Monday, June 10, 2019

"Dusk (Hero Society #3)" by Jessica Florence

Echo Cross’s parents were killed on her 16th birthday and she barely managed to escape being murdered as well. Why they were killed, she didn’t know. But it was also the day that she discovered that she had the power to transform into different animals. Until then she had been just an ordinary, average teenager living in her parents home on the reservation.

Years later, Echo is now a detective on the Seahill police force. Once again she manages to narrowly escape being killed by someone who has discovered she has unique abilities and who has left her nearly dead as they sought to learn more. While she does manage to escape, she is left so weak that she very nearly dies anyway.

If it weren’t for a kind man who found and rescued her, she would have not have survived. Thanks to his care she slowly managed to heal, but unfortunately seemed to be stuck in the form of a cat. It wasn’t until Phillip Griffin and his sister Rose arrive from the Hero Society to talk to him about his cat that anyone realized that she was actually much more…. As was the man who had rescued her.

Like the book before it, this story drew me in and kept me reading until I finished it. This has been a fascinating series so far and I am very much enjoying seeing how it will play out. Not everyone seems to appreciate the help of those gifted with special abilities, and in this book we learn that there are those who posses a type of magic as well. Each new part of the story adds something else to draw in the reader and makes me want to know what will happen next. I am looking forward to learning more about what is happening and where the story will take us.

One thing the reader does need to be aware of is that this is not a story meant for younger readers. While the sex in the book is not graphic, it is very clearly a part of the story and sometimes a little more descriptive than may be appropriate for younger audiences.

Monday, June 3, 2019

"A Curse of Torment" by E. A. Owen

Death and misfortune seems to follow and haunt Mary’s family. While there have been times of happiness in her life, they always seem to be immediately followed by multiple tragedies. Somehow she seems to be spared from the accidents that follow and steal all sources of happiness from her over and over again. But why? Will it ever end or is her family doomed to have their moments of happiness continuously destroyed in the worst possible ways?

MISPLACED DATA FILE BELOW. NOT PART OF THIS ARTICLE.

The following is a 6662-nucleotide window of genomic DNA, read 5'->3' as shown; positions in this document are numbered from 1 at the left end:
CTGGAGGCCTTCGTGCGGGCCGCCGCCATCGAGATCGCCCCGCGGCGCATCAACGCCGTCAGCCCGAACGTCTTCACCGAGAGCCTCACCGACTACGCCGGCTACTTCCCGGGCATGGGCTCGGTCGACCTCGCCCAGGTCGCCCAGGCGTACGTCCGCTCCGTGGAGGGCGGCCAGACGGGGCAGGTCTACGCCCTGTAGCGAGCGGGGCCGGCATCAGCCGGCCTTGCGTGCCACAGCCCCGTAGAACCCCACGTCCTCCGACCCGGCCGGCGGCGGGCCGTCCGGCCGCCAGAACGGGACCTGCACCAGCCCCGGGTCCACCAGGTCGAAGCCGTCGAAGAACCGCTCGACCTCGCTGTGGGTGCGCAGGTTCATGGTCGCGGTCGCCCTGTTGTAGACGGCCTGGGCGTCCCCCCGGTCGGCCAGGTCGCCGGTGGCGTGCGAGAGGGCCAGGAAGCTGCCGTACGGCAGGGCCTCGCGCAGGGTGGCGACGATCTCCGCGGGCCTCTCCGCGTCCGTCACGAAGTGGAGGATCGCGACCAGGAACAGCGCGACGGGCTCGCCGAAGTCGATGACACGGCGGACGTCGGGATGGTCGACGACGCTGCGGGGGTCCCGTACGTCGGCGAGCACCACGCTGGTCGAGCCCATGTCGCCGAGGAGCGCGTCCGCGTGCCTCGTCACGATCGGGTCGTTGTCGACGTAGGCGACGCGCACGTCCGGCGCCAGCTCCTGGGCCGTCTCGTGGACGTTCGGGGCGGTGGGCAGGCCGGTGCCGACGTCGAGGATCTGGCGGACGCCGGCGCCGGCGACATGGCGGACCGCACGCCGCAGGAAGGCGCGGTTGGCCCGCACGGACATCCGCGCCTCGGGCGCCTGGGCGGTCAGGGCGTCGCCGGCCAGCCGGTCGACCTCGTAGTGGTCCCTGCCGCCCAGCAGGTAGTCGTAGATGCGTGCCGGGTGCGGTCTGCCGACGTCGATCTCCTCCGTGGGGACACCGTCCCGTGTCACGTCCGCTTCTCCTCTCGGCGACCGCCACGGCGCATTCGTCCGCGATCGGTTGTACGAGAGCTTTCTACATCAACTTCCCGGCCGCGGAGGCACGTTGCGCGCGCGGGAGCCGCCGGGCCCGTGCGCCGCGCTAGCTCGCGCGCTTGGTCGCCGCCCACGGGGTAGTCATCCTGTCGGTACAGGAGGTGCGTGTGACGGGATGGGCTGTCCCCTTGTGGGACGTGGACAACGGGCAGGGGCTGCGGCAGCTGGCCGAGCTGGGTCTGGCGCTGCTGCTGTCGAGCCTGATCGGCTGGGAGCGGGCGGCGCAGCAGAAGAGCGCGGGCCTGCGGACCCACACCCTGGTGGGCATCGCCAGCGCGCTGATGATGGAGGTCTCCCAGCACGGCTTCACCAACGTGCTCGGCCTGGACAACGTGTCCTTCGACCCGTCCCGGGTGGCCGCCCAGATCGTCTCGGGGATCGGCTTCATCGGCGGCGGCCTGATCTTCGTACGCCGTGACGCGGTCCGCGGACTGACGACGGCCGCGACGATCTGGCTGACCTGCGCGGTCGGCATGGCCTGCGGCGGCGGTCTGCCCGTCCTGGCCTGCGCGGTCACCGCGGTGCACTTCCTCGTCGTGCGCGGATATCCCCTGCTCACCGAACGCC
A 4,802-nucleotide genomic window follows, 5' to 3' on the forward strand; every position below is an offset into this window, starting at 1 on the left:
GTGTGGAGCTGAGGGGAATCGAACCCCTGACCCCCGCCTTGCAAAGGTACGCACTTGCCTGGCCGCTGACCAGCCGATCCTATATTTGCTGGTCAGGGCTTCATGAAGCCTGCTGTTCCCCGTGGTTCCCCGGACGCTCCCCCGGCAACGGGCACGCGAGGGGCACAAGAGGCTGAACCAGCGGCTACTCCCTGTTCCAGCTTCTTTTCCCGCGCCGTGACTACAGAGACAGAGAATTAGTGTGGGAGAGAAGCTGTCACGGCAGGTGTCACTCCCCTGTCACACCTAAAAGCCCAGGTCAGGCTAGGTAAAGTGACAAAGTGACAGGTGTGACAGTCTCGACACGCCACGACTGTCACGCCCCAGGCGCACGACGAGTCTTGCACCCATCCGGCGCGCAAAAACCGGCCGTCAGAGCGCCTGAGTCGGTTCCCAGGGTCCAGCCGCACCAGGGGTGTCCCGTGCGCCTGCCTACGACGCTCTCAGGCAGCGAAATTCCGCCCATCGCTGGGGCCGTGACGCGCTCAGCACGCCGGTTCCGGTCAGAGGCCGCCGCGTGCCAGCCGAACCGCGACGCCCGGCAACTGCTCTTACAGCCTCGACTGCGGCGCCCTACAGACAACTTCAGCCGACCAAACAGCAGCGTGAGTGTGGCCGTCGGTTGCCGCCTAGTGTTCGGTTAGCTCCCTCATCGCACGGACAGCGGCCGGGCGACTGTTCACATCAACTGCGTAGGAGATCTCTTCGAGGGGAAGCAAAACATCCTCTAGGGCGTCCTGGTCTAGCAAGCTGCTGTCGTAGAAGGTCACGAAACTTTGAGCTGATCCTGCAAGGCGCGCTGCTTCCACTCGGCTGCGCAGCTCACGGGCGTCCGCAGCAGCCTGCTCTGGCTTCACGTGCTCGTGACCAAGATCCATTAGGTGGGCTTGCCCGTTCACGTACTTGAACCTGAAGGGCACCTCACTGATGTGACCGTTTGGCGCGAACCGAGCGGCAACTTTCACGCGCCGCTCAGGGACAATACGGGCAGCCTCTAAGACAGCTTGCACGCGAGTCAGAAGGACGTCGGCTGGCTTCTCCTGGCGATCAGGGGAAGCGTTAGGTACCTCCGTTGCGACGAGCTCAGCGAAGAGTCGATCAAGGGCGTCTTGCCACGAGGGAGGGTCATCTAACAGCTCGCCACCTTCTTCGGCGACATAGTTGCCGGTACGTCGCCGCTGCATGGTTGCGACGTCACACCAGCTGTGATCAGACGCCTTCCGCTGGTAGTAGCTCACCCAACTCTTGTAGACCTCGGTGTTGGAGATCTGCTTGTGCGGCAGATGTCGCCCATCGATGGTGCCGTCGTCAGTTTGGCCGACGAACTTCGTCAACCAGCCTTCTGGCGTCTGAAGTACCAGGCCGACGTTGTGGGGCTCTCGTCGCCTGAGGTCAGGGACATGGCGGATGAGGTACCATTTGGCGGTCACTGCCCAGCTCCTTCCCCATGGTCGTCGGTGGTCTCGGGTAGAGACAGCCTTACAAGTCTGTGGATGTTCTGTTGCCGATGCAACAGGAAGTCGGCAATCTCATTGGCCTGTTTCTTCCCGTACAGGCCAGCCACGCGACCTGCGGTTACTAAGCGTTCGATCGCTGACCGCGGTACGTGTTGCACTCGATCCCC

I don’t often read books that seem to focus so much on the unfortunate things that happen in one’s life, and to have them happen over and over again through several generations made me begin to wonder if there really was a point to everything happening to this poor family? After a while there was a clear pattern and I could easily predict what was coming next or when happiness would turn to disaster.

In the end I did learn reason for the misfortunes that haunted this family. But after such a big buildup, to me the ending almost felt like it came too quickly. I felt as if everything were too neatly wrapped up in a bow to end the story. And as odd as this may sound, it doesn’t change the fact that I did keep reading to the end. Despite the fact that I saw much of the story coming, I enjoyed it enough to decide that I do want to read the sequel.

I don’t think that this story is for everyone though. One of the major plot points involves a young girl being raped and getting pregnant by a man who was supposed to be watching over her when her parents were away. (This event is not depicted in the book, the reader only learns about it after her pregnancy is discovered.) Still, it might be a bit of a trigger point for some and thus I felt a need to mention it.

Something about this story definitely stuck in my brain and keeps rattling around in there, making me think about it again as time passes. I’m not entirely sure that I can really explain what it is that keeps me thinking about it, but I will be continuing on and reading the next book. Maybe then I’ll be able to understand what it is about this story that has struck me so strongly. After all, a good story is one that keeps the reader not only engaged at the time, but thinking about it after they’ve finished reading it, right?

"Dusk (Hero Society #3)" by Jessica Florence

Echo Cross’s parents were killed on her 16th birthday and she barely managed to escape being murdered as well. Why they were killed, sh...